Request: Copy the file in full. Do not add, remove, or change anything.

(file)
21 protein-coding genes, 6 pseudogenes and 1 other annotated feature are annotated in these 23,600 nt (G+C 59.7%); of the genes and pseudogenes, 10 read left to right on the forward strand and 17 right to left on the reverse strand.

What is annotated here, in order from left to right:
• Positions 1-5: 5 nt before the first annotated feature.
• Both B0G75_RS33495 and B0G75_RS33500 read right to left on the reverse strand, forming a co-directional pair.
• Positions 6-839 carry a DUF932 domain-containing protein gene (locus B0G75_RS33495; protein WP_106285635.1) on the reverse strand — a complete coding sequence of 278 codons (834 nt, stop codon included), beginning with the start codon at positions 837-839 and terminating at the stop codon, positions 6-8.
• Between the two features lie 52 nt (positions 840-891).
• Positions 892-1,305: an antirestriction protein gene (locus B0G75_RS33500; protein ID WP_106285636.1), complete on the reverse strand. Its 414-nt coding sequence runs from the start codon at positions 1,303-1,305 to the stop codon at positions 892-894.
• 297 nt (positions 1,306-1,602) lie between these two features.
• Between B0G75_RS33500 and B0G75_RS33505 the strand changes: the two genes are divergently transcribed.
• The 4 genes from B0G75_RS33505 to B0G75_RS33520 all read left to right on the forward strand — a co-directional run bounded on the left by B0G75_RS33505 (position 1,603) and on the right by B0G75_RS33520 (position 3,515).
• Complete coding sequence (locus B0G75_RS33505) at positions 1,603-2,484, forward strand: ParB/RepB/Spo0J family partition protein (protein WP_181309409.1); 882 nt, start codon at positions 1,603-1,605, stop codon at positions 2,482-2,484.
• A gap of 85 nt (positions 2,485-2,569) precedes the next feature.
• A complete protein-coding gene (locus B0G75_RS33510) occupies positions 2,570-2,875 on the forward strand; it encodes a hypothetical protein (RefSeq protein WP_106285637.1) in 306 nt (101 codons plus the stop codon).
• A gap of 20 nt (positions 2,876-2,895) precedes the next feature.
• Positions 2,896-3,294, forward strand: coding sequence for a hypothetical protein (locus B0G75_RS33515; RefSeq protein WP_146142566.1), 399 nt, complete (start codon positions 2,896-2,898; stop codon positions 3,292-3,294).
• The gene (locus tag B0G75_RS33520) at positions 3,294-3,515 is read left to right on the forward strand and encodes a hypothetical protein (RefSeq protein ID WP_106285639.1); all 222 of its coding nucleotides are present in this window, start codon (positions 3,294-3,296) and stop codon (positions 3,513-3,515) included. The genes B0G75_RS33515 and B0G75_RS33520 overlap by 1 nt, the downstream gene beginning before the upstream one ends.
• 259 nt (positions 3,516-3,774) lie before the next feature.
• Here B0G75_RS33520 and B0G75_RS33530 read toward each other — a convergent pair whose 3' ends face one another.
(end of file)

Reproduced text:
21 protein-coding genes, 6 pseudogenes and 1 other annotated feature are annotated in these 23,600 nt (G+C 59.7%); of the genes and pseudogenes, 10 read left to right on the forward strand and 17 right to left on the reverse strand.

What is annotated here, in order from left to right:
• Positions 1-5: 5 nt before the first annotated feature.
• Both B0G75_RS33495 and B0G75_RS33500 read right to left on the reverse strand, forming a co-directional pair.
• Positions 6-839 carry a DUF932 domain-containing protein gene (locus B0G75_RS33495; protein WP_106285635.1) on the reverse strand — a complete coding sequence of 278 codons (834 nt, stop codon included), beginning with the start codon at positions 837-839 and terminating at the stop codon, positions 6-8.
• Between the two features lie 52 nt (positions 840-891).
• Positions 892-1,305: an antirestriction protein gene (locus B0G75_RS33500; protein ID WP_106285636.1), complete on the reverse strand. Its 414-nt coding sequence runs from the start codon at positions 1,303-1,305 to the stop codon at positions 892-894.
• 297 nt (positions 1,306-1,602) lie between these two features.
• Between B0G75_RS33500 and B0G75_RS33505 the strand changes: the two genes are divergently transcribed.
• The 4 genes from B0G75_RS33505 to B0G75_RS33520 all read left to right on the forward strand — a co-directional run bounded on the left by B0G75_RS33505 (position 1,603) and on the right by B0G75_RS33520 (position 3,515).
• Complete coding sequence (locus B0G75_RS33505) at positions 1,603-2,484, forward strand: ParB/RepB/Spo0J family partition protein (protein WP_181309409.1); 882 nt, start codon at positions 1,603-1,605, stop codon at positions 2,482-2,484.
• A gap of 85 nt (positions 2,485-2,569) precedes the next feature.
• A complete protein-coding gene (locus B0G75_RS33510) occupies positions 2,570-2,875 on the forward strand; it encodes a hypothetical protein (RefSeq protein WP_106285637.1) in 306 nt (101 codons plus the stop codon).
• A gap of 20 nt (positions 2,876-2,895) precedes the next feature.
• Positions 2,896-3,294, forward strand: coding sequence for a hypothetical protein (locus B0G75_RS33515; RefSeq protein WP_146142566.1), 399 nt, complete (start codon positions 2,896-2,898; stop codon positions 3,292-3,294).
• The gene (locus tag B0G75_RS33520) at positions 3,294-3,515 is read left to right on the forward strand and encodes a hypothetical protein (RefSeq protein ID WP_106285639.1); all 222 of its coding nucleotides are present in this window, start codon (positions 3,294-3,296) and stop codon (positions 3,513-3,515) included. The genes B0G75_RS33515 and B0G75_RS33520 overlap by 1 nt, the downstream gene beginning before the upstream one ends.
• 259 nt (positions 3,516-3,774) lie before the next feature.
• Here B0G75_RS33520 and B0G75_RS33530 read toward each other — a convergent pair whose 3' ends face one another.